All Saints Day 1942
Hidden by the thick pine forests of the Julian Alps, three hundred Slovenian guerrillas gambled that their mountain refuge would not be discovered. There had been no respite, no quiet from the war since the Germans invaded Yugoslavia. It was a foregone conclusion that the Partisans holding the mountains north of Ljubljana would be surrounded. They would fall that day. The combination of Nazi will, Italian numbers, and Ustashi treachery was irrepressible. There would be no surrender; only defeat and death.
The guerrillas were to hold the peak at all costs. They were to insure the safe retreat of their comrades, to insure an escape from Ustashi and German forces rapidly closing in on them.
It was fall. The rainy season. To the west of the Partisan encampment, the constant retort of German guns could be heard. It was November 1, 1942 and there was no more Yugoslavia.
“When will the rain end?” a young soldier asked nervously.
The youth strained his eyes. Cold November rain washed bits of native soil from his face as he spoke.
“I don’t know,” whispered an old man lying next to the boy. Both soldiers shivered, immersed in the mire that defined the Partisan position. The old man did not look up as he spoke. He did not allow his son to see the desperation, the hopelessness in his eyes. Instead, Frederick Kobe stared ahead, in the direction of the enemy.
“Maybe they missed us in the storm,” the son offered, speaking their native Slovene tongue.
“I doubt that. Keep still.”
The old man, a veteran of the Great War, turned his good ear to the wind. He strained to hear movement. He heard nothing. Nothing but the dripping of rain through the pine boughs. Nothing but the rumbling of the gale as it traversed through the trees.
Frederick’s weary eyes surveyed the ragged barrier his men had erected to provide a defense. He bit his lip to ward off a deep, unrelenting feeling of death. A wave of dread began to overwhelm him. He fought against its power. He was their leader. He could not allow himself to become clouded by emotion. If his men perceived fear, they would run, and running would guaranty their slaughter.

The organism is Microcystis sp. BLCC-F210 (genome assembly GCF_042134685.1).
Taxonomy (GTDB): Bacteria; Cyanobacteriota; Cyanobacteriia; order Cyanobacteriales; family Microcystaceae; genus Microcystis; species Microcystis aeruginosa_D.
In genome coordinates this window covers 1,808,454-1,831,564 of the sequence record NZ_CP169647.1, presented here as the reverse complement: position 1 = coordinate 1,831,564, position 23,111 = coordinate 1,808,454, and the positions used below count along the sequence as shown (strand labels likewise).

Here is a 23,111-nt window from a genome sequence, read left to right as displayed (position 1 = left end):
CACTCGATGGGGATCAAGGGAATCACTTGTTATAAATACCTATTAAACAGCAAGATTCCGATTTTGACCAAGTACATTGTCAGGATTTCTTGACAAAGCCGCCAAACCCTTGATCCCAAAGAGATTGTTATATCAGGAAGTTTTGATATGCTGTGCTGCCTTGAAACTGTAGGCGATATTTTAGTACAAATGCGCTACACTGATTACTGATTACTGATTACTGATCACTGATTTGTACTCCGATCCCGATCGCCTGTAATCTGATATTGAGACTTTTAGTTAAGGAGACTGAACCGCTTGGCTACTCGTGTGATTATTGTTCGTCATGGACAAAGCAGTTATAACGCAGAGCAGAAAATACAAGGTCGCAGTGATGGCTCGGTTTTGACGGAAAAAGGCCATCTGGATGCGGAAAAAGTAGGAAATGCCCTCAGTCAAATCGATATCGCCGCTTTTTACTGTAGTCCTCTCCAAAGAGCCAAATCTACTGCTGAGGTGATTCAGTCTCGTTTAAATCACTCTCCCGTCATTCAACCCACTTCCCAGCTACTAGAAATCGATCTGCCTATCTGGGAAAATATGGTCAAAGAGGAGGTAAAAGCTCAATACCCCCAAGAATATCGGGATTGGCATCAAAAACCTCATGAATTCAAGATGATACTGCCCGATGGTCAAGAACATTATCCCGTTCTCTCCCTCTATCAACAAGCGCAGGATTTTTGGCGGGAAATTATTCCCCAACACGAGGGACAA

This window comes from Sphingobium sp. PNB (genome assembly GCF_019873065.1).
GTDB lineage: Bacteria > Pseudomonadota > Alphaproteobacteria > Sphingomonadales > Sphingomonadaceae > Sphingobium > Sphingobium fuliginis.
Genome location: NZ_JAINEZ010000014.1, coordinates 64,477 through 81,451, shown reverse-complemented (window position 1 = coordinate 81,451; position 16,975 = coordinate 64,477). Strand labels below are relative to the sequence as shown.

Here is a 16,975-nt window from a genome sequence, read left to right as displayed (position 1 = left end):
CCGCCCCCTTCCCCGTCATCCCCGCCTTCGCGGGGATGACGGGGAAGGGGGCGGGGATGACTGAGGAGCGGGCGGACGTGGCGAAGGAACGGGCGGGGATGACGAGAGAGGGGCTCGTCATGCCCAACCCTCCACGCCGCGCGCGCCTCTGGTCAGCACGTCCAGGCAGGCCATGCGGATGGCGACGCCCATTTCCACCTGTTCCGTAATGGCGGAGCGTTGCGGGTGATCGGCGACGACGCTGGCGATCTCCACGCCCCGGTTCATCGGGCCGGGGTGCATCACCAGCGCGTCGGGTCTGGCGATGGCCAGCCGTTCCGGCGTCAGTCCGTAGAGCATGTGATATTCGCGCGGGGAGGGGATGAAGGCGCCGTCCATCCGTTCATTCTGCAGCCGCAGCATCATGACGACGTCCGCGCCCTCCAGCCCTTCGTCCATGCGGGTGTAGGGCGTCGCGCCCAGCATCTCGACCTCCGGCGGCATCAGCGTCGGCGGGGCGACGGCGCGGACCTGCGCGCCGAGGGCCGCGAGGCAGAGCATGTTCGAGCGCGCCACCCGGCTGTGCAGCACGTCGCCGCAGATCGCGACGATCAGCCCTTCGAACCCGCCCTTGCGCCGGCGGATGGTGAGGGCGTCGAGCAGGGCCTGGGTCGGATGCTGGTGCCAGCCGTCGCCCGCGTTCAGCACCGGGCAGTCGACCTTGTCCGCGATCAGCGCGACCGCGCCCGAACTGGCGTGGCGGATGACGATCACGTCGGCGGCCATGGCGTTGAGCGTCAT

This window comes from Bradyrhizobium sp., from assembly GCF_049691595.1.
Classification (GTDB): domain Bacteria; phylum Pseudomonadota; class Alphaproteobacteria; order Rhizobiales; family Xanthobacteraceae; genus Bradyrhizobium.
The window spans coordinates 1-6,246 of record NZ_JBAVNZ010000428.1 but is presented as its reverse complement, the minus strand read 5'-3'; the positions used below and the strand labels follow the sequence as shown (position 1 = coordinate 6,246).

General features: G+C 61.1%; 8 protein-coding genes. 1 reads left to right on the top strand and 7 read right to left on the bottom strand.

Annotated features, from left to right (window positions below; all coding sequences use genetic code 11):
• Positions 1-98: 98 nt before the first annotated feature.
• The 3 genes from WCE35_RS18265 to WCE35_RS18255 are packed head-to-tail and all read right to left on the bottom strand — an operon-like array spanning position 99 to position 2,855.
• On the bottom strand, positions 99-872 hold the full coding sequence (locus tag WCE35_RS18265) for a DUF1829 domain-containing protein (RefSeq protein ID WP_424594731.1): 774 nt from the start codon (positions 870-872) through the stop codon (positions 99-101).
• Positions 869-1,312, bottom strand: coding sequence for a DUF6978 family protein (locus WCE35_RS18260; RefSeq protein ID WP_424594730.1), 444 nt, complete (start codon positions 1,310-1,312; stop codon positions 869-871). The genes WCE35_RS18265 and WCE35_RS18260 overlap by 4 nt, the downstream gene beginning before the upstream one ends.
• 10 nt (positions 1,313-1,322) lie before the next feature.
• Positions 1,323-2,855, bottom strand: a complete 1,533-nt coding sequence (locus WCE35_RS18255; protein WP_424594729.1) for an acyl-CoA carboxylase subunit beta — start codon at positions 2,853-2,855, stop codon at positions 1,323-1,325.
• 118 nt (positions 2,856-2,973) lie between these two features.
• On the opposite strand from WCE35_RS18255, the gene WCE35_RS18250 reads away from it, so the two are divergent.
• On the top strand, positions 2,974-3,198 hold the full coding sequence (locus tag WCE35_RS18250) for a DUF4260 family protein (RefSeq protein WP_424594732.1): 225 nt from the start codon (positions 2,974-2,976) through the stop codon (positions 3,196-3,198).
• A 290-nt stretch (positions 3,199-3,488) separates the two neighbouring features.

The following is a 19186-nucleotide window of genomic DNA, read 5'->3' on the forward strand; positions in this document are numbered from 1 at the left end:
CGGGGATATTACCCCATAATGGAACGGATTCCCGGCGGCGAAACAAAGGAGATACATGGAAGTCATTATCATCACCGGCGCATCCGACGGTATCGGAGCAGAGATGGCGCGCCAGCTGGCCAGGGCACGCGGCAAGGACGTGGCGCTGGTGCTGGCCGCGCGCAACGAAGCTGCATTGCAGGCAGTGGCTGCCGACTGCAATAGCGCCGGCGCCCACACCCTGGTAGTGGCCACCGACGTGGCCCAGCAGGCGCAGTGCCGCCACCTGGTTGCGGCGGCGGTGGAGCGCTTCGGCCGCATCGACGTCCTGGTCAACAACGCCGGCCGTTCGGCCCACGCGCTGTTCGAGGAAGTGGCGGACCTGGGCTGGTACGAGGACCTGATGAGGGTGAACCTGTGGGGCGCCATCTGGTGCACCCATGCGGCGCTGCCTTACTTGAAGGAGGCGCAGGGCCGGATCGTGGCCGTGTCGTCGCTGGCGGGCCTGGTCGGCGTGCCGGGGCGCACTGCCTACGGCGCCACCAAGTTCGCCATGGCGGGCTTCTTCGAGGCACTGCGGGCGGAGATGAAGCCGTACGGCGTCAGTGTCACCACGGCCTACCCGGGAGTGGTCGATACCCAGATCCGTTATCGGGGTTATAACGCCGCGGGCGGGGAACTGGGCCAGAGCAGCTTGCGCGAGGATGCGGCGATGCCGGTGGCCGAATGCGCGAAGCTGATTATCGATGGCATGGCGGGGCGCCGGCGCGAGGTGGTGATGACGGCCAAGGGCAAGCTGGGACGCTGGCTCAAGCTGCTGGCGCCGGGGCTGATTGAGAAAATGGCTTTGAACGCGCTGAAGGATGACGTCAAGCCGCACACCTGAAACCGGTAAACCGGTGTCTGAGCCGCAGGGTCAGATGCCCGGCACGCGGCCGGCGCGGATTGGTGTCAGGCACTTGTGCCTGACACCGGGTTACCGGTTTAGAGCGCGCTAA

Perhaps if the Chetniks under Colonel Mihailovich and the Partisans loyal to Josip Broz had united in their resistance to the Germans, Frederick Kobe and his son would not have come to the mountain to die. But there was only hatred between the factions of the Yugoslav resistance.
Waiting for the Germans, Kobe considered the history of the invasion. He knew that Prince Regent Paul had signed an agreement with Hitler in a feeble attempt to forestall war. What was the word the English used for Austria? Czechoslovakia?
“Appeasement,” he murmured.
Like the English, the fools in Belgrade tried to placate the Germans. For forty-eight hours, Yugoslavia was part of the Axis. A bloodless coup removed the Prince Regent from power and placed King Peter II a seventeen year old boy on the throne. Embittered by the betrayal, Hitler ordered the German High Command to invade the Balkans. On April 6, 1941, the German 2nd and 12th Armies attacked Yugoslavia. By April 13, 1941, Zagreb and Belgrade, the country’s major cities, were in Nazi hands. King Peter fled to England via Greece. The Yugoslav Army surrendered.
But German thoroughness failed in Yugoslavia. In Serbia, Mihailovich escaped to form the Chetniks, guerrillas loyal to the monarchy. Serbian in nationality, the Chetniks guarded the ethnicity of their organization fiercely. In contrast, Josip Broz (known as Tito) formed a cadre of guerrillas based upon Marxist ideology, not ethnic heritage.
The Chetniks were a known quantity to the West. The Partisans were an unknown. Tito himself was a shadow, an enigma. Under Tito’s tutelage, the Partisan guerrillas created havoc for the Axis occupation forces.